Question-and-Answer Session

Operator

[Operator Instructions] We'll take our first question from Tom McCrohan from Janney Capital Markets.

Thomas McCrohan - Janney Montgomery Scott LLC

I'm just trying to bridge the gap between the current first quarter run rate at EPS and the trends in new gross margin installed with kind of the firm guidance for the year. So if you can kind of just help us figure out how -- two things, one is the first quarter run rate of $0.04, not a true number because of the merchant losses and maybe you can kind of get some clarity along the one timers? And then how do you expect kind of the EPS to kind of trend and margins to trend for the next few quarters?

Robert Carr

Well Tom, we really don't try to give quarterly guidance. I appreciate the challenges in bridging that. The drivers are, we, see significant seasonal improvement in net revenue. First of all, very solid cost controls in the coming quarters compared to where we were for this quarter and so you're really bringing a lot of that net revenue down to the bottom line. The incremental costs on the losses in terms of credit probably will run relatively high in the second quarter because there's some carryover from some of the merchants that you see, the trailing charge back activity and so you're going to see some more of that, but after the second quarter, we expect that to come back to more normalized levels. And so the story really is one of some significant revenue growth driven by same-store sales which I think we're feeling a little bit better about it. We were building our forecast around negative for the year and I think we're feeling a little bit better on that. And that's essentially offsetting the slight shortfall versus our expectation on the first quarter installed margin. But there's no question that we are looking for some significant improvement, particularly in the third and fourth quarters in the installed margin levels that we're seeing.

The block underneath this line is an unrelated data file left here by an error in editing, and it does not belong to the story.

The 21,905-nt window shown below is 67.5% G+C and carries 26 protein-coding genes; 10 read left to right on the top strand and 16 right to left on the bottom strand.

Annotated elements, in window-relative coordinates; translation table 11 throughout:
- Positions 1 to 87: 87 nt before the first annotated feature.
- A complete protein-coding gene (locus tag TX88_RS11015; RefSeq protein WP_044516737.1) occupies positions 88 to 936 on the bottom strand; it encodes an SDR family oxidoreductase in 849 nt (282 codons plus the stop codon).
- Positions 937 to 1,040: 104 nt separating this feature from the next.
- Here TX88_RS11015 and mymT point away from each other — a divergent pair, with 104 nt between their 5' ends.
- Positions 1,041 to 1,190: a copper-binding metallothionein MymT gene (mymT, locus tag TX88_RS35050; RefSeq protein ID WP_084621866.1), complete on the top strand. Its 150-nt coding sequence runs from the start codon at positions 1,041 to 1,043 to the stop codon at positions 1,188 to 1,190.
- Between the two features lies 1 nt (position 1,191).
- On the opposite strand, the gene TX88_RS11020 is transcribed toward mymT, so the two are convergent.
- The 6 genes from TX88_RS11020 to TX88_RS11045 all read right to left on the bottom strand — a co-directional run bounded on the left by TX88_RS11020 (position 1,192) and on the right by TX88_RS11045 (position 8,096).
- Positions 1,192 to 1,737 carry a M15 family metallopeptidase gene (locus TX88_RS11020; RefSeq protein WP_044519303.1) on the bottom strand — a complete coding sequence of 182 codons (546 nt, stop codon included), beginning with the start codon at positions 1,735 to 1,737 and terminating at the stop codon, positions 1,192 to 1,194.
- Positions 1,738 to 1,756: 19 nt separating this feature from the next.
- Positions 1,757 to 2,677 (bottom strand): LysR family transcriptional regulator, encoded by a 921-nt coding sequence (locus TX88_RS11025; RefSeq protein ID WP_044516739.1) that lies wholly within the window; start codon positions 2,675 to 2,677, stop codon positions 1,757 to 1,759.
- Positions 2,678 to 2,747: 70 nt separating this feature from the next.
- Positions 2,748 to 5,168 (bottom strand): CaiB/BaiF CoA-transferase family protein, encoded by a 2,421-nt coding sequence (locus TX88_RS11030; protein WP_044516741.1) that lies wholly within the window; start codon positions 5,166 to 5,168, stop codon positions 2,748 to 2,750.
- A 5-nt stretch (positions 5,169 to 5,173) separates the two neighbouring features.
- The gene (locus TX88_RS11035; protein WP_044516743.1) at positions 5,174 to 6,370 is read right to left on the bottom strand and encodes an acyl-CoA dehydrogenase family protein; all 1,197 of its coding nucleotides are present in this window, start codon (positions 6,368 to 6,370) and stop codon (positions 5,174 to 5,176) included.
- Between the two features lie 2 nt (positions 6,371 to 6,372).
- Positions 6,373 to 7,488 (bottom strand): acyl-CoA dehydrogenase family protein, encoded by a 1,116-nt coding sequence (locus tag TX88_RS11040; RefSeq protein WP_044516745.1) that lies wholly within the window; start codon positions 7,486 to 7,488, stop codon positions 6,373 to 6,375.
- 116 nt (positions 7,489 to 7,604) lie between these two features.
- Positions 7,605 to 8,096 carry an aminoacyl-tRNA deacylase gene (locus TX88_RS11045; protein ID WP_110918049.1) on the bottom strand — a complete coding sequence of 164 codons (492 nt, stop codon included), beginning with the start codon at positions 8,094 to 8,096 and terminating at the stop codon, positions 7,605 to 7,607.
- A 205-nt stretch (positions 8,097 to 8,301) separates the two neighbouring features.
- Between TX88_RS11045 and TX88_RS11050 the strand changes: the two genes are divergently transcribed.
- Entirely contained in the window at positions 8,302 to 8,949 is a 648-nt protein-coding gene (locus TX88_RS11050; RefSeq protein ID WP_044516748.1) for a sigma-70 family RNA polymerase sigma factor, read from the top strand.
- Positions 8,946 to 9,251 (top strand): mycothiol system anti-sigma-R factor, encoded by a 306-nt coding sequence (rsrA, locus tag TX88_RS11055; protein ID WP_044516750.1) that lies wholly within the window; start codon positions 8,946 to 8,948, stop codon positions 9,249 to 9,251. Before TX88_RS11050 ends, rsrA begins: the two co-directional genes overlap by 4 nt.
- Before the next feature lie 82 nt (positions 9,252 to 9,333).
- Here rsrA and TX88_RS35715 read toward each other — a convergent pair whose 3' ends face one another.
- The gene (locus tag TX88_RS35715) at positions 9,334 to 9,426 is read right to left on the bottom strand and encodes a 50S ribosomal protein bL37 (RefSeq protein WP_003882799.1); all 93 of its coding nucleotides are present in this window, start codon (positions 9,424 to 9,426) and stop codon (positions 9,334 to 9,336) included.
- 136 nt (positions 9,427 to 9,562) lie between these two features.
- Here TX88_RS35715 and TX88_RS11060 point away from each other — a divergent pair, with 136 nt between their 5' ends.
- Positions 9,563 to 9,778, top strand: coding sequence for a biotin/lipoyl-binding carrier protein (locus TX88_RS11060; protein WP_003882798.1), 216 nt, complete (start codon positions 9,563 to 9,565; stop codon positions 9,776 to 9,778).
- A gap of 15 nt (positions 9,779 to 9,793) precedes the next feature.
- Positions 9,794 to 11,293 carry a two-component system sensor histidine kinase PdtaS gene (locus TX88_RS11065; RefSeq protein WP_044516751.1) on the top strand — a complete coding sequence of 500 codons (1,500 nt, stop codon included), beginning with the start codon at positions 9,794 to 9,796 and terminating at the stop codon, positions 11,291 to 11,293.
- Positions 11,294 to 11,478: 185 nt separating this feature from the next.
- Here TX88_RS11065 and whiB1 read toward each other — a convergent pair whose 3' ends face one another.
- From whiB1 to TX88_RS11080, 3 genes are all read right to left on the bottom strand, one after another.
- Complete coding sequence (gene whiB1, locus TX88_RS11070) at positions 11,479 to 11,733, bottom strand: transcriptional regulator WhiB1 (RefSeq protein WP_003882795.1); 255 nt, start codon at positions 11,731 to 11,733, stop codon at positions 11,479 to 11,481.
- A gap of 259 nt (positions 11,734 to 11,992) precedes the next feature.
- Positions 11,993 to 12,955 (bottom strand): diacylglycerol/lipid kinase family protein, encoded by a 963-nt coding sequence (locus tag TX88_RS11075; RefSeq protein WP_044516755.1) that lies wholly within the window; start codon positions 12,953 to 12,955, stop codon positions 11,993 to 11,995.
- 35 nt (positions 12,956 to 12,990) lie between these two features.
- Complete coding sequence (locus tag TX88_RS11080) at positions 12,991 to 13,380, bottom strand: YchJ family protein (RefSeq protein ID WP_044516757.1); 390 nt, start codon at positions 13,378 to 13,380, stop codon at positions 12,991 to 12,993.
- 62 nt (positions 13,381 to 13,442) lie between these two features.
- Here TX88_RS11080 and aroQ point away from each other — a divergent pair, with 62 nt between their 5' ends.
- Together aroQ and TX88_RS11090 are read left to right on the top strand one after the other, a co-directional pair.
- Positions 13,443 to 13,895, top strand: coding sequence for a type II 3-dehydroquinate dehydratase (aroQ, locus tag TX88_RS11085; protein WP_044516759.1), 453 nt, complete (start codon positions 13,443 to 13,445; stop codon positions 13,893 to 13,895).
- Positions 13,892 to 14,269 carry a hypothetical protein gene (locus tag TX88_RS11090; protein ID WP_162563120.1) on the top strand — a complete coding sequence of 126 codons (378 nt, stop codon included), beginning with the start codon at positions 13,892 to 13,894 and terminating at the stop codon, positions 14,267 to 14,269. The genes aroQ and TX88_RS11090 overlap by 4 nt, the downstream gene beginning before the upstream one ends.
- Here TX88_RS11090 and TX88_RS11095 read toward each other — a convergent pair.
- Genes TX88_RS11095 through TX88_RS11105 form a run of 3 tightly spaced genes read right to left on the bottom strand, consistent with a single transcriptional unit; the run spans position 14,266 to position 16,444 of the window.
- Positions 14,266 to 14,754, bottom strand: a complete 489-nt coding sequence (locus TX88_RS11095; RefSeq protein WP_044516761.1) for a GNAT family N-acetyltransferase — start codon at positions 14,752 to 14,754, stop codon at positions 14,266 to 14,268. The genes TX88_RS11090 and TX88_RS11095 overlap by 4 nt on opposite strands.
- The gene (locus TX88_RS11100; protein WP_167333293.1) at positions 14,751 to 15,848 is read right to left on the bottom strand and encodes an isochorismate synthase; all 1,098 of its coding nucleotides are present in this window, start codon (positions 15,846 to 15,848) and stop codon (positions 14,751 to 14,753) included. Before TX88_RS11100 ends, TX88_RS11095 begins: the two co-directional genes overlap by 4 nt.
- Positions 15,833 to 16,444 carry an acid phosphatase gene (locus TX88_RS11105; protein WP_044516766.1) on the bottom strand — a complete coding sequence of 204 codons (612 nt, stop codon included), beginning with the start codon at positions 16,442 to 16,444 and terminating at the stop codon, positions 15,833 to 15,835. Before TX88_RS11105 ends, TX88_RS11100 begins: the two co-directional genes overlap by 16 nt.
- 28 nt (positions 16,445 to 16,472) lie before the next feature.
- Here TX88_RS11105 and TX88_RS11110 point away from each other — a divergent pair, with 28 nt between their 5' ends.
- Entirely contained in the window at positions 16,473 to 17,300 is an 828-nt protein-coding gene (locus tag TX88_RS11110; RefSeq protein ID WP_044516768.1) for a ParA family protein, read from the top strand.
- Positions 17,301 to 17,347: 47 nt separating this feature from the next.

Thomas McCrohan - Janney Montgomery Scott LLC

Quick follow-up on the insurance recoveries, Bob, is there any other outstanding claims that we could anticipate, would result in additional recoveries going forward?

Robert Carr

There are some additional claims. But they're I'd say at this point, they are much less significant than what we've recovered. So the substantial majority of our insurance coverage has been paid out at this point.

Operator

Moving on, we'll take our next question from Bob Napoli from Piper Jaffray.

Robert Napoli - Piper Jaffray Companies

Maybe trying to dig into the processing and servicing cost a little bit more to understand because if you bridge that gap to your guidance, I mean can you give us some of the dollar amounts of the items on the losses, on the investments spend. And I would imagine, in order to hit your guidance that you're going to really normalize that processing and servicing line over the –-